Performing a complete exam on a new patient is our greatest opportunity to differentiate our practice, and if done the way Pete teaches us, it can be a huge practice builder. However, getting our team on board and getting them trained in the concepts of complete dentistry can often be our greatest barrier to implementation. There are three steps that I recommend for getting our team trained.
One of the most common questions we get during any one of the classes that we teach is, what do I charge for this procedure?
The most common question that we get is, what do I charge for an equilibration, and what do I charge for records? Before you get into that process, I think what is important to realize is, how confident are you delivering this treatment for your patient at this point?
One thing that I have introduced lately into my office is an office tour. And it has been fantastic for the excitement in the office.
We have a front desk girl that is very bubbly, and excited, and fun to be around, and so she will greet the new patients as they walk in the door. And she will walk and greet them with a handshake and just say, "Hey. Let me show you around the office. Let me give you a tour." And she starts in the waiting area and just gives a little brief description of what is going on there, offers them a water or a coffee if they would like. And then she will bring them in the back.
When I started my Dawson training and my Dawson journey when I started going through the curriculum, I was actually an associate in a group practice. So I wanted to give you a couple of tips about how you can go back to your practice, a non-Dawson practice where you are an associate, and begin to implement some of the things that you are learning at The Academy.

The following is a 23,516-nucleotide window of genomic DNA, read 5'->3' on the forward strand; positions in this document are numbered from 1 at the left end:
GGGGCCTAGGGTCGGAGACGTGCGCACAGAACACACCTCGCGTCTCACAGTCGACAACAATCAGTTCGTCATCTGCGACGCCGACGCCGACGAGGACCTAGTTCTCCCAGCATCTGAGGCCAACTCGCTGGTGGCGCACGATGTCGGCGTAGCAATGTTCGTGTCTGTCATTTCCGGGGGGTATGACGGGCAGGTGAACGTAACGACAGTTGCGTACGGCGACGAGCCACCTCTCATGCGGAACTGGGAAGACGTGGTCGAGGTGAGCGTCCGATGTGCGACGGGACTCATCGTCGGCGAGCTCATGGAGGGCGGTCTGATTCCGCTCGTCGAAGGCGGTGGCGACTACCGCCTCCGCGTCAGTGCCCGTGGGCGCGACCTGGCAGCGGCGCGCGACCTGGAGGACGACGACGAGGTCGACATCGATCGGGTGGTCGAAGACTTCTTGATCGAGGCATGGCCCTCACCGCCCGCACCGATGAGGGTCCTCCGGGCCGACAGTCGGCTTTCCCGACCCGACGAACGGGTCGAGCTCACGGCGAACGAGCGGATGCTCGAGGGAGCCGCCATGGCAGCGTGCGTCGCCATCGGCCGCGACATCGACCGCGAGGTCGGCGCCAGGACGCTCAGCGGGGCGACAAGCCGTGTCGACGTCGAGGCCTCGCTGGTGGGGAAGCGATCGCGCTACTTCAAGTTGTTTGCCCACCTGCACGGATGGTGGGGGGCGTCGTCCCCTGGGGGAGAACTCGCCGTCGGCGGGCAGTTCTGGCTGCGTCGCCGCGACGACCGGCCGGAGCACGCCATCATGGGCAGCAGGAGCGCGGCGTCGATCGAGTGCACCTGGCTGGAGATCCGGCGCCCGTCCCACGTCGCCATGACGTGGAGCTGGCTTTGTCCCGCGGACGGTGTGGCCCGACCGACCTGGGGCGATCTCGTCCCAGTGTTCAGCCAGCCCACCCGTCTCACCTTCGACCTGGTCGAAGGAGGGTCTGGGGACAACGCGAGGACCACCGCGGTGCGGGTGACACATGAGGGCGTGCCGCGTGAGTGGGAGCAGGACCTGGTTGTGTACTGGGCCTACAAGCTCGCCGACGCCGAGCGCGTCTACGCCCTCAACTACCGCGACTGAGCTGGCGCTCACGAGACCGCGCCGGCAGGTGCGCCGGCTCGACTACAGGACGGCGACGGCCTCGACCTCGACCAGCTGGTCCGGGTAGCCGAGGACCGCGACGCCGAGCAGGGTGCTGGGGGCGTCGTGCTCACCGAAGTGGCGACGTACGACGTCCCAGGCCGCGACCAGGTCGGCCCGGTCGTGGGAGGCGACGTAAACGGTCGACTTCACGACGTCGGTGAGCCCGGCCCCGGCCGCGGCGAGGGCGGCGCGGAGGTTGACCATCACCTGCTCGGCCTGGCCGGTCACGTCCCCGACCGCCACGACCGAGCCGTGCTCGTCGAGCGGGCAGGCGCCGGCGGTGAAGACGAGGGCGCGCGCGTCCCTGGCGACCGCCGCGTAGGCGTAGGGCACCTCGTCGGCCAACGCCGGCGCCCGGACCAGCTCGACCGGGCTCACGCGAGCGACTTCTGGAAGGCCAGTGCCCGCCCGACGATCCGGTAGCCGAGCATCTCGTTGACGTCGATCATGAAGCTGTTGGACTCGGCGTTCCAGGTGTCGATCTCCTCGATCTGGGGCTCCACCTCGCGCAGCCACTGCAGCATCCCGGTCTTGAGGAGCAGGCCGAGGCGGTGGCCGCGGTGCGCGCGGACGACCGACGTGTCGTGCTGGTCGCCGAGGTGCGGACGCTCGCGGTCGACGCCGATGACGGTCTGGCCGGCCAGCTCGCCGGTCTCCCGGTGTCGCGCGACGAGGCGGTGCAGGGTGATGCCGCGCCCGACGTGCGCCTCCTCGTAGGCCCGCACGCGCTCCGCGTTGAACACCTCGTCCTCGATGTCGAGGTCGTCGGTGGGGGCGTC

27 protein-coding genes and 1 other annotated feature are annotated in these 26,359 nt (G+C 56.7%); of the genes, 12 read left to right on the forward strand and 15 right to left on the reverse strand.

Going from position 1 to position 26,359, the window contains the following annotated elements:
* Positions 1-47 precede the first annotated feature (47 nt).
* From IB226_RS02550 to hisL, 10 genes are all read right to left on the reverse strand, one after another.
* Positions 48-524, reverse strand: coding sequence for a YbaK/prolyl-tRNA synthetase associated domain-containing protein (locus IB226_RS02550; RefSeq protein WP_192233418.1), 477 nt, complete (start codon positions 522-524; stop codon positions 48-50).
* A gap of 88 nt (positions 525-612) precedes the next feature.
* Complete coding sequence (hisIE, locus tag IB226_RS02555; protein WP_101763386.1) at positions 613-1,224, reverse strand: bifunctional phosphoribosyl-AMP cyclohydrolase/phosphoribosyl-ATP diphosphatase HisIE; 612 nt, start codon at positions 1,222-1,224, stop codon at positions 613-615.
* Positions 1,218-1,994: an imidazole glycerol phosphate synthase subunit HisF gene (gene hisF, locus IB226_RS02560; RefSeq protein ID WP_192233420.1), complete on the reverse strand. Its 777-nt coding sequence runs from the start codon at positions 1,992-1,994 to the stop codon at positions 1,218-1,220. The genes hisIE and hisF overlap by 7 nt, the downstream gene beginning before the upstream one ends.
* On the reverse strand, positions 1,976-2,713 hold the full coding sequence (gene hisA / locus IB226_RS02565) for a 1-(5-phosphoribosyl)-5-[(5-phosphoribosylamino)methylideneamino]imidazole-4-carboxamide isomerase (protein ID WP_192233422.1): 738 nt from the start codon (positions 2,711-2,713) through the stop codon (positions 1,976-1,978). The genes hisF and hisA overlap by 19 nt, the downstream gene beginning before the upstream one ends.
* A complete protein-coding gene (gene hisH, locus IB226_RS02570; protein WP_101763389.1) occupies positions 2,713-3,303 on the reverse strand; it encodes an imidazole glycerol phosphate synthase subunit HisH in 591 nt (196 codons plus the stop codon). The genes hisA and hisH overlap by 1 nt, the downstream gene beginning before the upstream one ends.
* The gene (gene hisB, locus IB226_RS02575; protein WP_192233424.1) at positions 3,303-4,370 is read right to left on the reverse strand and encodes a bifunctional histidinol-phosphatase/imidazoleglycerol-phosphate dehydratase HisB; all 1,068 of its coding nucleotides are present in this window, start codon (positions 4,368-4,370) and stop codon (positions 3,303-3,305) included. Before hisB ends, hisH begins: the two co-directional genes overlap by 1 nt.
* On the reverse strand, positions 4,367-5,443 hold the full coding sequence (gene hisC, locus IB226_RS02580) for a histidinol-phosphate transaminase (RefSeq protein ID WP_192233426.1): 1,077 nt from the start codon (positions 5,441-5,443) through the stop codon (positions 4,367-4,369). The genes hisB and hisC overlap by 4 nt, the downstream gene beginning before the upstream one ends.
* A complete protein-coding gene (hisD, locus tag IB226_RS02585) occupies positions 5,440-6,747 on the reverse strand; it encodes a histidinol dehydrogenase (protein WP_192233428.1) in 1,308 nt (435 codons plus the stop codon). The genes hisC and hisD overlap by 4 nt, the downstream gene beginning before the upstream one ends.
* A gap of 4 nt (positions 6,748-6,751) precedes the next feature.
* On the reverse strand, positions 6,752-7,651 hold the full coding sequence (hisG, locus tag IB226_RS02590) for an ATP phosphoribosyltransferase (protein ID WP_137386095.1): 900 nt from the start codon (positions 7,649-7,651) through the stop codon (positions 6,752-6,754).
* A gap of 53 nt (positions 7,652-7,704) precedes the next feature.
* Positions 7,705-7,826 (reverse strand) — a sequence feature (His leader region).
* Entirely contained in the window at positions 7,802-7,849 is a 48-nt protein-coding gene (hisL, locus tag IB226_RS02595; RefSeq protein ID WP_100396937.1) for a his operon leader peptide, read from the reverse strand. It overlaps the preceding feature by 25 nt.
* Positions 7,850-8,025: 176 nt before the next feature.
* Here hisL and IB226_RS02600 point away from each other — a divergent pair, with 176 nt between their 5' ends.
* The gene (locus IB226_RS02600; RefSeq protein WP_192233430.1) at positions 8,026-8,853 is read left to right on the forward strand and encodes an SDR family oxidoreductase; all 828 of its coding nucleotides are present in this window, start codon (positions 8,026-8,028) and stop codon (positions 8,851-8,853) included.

So one quick tip that I've implemented into my office that had been successful is implementing a patient gift when they walk in for the first time.
These can be super simple and not very expensive, but I've found it to be very successful for the patient feeling welcomed to our office and feeling a part of our team. And that's the new patient gift.
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With Thanksgiving this week and the end of the year approaching, we naturally find ourselves reflecting on the year and the things in our lives that we are grateful for. We asked our faculty why they are thankful to be a dentist and here's what they said...
Hello, everybody. What I want to talk about in this quick tips is, how do we deal with the emergency patient? There's nothing more frustrating than getting a really busy, productive day, and then getting inundated with emergencies, or maybe having the feeling that you put emergencies at the end of the day. And if you get a bunch of them, all of a sudden, you're leaving an hour-and-a-half or two hours after you're supposed to close. That's not good for the moral of the practice. Staff doesn't like it, and I know from personal experience, my wife wasn't very happy when I would come in missing dinner as well.
When we think about scheduling for success, one of the things that we get asked about as a practice gets busier doing more complex things is where do you put the basic restorative: the DO filling that comes from hygiene or the occlusal that comes from hygiene? It can be problematical when you really start loving doing the more complex things, and I certainly went through that. After a while, what we started to figure out is we just needed to hold time for it.
Hello, everybody. One of the most, I think, important things Dr. Dawson ever taught me was the concept of green time. And you can call green time go time, or time that's being held for more profitable things in the practice. But the way I think about green time is holding blocks of time in my schedule for things that are going to be cerebral; things where I'm going to have to have complete focus for what I'm doing.